Mellor Florence K.

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Florence K.

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  • Technical Report
    Summer study program in geophysical fluid dynamics : dynamic differentation
    (Woods Hole Oceanographic Institution, 1984-11) Malkus, Willem V. R. ; Mellor, Florence K.
    Those attending G.F.D. 1984 were introduced to the novel topic of Geological Fluid Mechanics by our Principal Lecturer, Herbert Huppert. He presented his studies both as a discipline with recent fascinating successes, and as a challenge to his listeners to further isolate mathematically tractable examples of these multi-component flows. Geological Fluid Mechanics has been the responsible process for the formation and modification of most of the geological objects studied today. The dynamics of fluid mixtures in magma chambers, the changing fluid boundary conditions and composition during selective crystallization of parts of the melt, and the separation of fluid fractions of different density and viscosity all represent areas in which quantitative theories are currently being tested. However, equally many areas, including convection mechanisms in the Earth's core and quantitative predictions for upper mantle motion, resist simplistic modeling.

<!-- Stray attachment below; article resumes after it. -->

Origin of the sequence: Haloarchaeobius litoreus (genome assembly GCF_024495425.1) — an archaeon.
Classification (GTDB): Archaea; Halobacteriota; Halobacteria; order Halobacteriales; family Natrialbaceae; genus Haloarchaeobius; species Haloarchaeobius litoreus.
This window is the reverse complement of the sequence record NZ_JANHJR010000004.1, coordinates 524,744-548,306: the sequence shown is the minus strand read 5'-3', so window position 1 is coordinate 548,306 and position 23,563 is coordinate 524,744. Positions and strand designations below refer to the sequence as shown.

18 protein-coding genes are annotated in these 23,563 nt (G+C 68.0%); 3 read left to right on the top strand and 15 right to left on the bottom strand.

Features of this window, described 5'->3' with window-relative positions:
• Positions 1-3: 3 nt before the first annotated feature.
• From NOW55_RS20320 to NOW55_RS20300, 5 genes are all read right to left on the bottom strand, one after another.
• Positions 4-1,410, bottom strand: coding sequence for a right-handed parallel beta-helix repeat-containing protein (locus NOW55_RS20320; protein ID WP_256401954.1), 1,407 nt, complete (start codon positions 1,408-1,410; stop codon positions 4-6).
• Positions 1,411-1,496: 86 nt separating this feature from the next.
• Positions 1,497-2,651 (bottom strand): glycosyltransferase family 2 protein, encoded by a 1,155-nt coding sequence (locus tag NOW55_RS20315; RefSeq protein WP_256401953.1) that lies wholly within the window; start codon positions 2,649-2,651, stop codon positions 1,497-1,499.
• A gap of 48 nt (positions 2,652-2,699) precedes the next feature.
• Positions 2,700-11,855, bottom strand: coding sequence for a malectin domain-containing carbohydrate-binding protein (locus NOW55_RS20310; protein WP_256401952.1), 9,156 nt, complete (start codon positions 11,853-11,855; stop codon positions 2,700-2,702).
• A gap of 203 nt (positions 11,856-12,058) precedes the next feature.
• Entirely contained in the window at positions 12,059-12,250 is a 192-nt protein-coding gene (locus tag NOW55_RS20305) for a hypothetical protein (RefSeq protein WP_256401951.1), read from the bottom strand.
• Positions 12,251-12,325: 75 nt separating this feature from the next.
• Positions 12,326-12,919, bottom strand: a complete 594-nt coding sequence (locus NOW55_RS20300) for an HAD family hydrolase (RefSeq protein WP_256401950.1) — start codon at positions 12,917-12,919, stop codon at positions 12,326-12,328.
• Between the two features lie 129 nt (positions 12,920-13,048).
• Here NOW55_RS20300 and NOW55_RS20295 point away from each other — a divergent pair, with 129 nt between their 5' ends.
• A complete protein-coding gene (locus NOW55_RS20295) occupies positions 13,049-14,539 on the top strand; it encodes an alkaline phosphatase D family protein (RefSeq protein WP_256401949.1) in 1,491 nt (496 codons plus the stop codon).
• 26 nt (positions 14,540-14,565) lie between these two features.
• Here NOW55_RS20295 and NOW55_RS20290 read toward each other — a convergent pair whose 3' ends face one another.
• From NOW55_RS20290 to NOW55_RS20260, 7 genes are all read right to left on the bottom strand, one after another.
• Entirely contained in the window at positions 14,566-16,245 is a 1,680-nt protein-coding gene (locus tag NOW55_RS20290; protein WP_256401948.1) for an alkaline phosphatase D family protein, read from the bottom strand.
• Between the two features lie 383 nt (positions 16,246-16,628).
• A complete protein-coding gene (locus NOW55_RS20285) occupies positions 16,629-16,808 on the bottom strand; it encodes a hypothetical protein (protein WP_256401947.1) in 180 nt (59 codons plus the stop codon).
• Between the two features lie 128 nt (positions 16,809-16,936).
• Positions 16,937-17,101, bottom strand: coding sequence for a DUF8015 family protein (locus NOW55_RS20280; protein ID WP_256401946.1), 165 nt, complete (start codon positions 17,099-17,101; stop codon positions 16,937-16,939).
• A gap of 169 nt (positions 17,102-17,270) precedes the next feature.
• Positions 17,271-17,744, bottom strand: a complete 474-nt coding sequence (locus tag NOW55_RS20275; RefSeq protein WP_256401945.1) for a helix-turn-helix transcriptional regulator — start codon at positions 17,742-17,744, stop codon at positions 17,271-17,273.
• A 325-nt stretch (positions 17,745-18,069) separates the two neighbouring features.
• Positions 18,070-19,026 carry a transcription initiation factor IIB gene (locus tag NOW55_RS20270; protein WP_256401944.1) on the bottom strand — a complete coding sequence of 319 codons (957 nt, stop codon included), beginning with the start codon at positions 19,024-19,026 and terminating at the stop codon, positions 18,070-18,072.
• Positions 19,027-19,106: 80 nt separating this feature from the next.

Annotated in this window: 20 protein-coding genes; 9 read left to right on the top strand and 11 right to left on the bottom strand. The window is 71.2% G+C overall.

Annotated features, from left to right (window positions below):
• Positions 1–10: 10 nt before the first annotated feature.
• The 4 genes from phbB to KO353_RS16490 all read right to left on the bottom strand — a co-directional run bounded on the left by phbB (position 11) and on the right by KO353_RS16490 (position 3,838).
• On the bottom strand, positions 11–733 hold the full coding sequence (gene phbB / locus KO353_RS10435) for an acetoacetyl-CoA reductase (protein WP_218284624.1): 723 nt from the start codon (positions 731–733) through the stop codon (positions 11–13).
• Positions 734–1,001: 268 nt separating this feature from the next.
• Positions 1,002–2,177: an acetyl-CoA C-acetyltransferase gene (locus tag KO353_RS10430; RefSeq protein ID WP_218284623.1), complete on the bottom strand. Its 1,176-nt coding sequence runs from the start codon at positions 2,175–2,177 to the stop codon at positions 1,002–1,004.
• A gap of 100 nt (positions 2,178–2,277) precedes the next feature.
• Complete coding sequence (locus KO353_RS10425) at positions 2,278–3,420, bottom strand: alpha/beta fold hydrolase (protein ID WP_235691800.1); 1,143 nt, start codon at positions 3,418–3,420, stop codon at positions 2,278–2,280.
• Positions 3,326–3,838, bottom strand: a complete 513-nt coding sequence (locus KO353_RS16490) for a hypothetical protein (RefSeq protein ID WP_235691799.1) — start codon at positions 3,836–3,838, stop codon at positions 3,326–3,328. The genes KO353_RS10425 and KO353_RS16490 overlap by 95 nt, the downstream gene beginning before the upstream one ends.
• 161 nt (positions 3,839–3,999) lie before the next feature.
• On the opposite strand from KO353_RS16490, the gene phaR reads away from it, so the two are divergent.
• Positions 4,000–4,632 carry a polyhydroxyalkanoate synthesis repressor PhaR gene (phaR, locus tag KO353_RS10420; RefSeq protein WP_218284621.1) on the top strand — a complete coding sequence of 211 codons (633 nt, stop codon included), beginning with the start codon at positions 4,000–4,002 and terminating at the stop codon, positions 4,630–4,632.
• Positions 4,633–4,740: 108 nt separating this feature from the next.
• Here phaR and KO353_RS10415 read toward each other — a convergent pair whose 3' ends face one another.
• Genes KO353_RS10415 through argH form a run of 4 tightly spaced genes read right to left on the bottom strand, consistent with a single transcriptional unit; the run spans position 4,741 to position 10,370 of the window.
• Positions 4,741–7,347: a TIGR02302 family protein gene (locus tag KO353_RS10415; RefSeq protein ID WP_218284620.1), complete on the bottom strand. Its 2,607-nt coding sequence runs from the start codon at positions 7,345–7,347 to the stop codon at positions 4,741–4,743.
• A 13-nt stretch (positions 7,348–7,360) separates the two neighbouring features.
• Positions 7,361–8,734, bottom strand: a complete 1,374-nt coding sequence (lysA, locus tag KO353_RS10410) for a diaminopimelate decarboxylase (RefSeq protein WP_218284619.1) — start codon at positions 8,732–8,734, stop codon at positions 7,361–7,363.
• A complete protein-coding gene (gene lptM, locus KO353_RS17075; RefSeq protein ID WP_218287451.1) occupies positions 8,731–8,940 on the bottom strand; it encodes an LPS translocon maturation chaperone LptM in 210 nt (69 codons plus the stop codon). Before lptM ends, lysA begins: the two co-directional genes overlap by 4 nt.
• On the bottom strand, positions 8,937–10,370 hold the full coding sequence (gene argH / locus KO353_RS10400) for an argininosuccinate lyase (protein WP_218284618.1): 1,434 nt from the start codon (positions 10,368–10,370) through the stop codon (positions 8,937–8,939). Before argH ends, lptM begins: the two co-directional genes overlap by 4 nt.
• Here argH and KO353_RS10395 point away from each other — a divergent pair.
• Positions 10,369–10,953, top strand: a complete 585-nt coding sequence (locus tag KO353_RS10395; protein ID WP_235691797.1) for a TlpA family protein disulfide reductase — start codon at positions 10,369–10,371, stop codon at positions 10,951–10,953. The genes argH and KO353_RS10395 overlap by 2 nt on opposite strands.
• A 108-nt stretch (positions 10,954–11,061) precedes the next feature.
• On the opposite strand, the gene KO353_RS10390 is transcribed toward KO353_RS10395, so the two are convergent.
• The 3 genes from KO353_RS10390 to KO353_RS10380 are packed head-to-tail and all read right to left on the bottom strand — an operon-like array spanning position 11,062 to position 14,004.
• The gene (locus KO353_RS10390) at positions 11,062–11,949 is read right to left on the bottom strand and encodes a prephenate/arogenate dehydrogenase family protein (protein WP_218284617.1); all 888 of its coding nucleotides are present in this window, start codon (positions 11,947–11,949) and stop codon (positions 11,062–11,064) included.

• Technical Report
    1980 summer study program in geophysical fluid dynamics : coherent features in geophysical flows
    (Woods Hole Oceanographic Institution, 1980-11) Veronis, George ; Mellor, Florence K.
    Four principal lecturers shored the task of presenting the subject "Coherent Features in Geophysical Flows" to the participants of the twenty-second geophysical fluid dynamics summer program. Glenn Flierl introduced the topic and the Kortweg-de Vries equation via a model of finite amplitude motions on the beta plane. He extended the analysis to more complex flows in the ocean and the atmosphere and in the process treated motions of very large amplitude. Larry Redekopp's three lectures summarized an extensive body of the mathematical literature on coherent features. Andrew Ingersoll focussed on the many fascinating features in Jupiter's atmosphere. Joseph Keller supplemented an interesting summary of laboratory observations with suggestive models for treating the flows.
  • Technical Report
    1982 summer study program in geophysical fluid dynamics : particle motions in fluids
    (Woods Hole Oceanographic Institution, 1982-11) Veronis, George ; Mellor, Florence K.
    The (Lagrangian) motion of a fluid particle was contrasted with the (Eulerian) flow past a fixed point in space during this twenty-fourth summer program in geophysical fluid dynamics at the Woods Hole Oceanographic Institution.
  • Technical Report
    1979 summer study program in geophysical fluid dynamics : the Woods Hole Oceanographic Institution : notes on polar oceanography
    (Woods Hole Oceanographic Institution, 1979-11) Stern, Melvin E. ; Mellor, Florence K.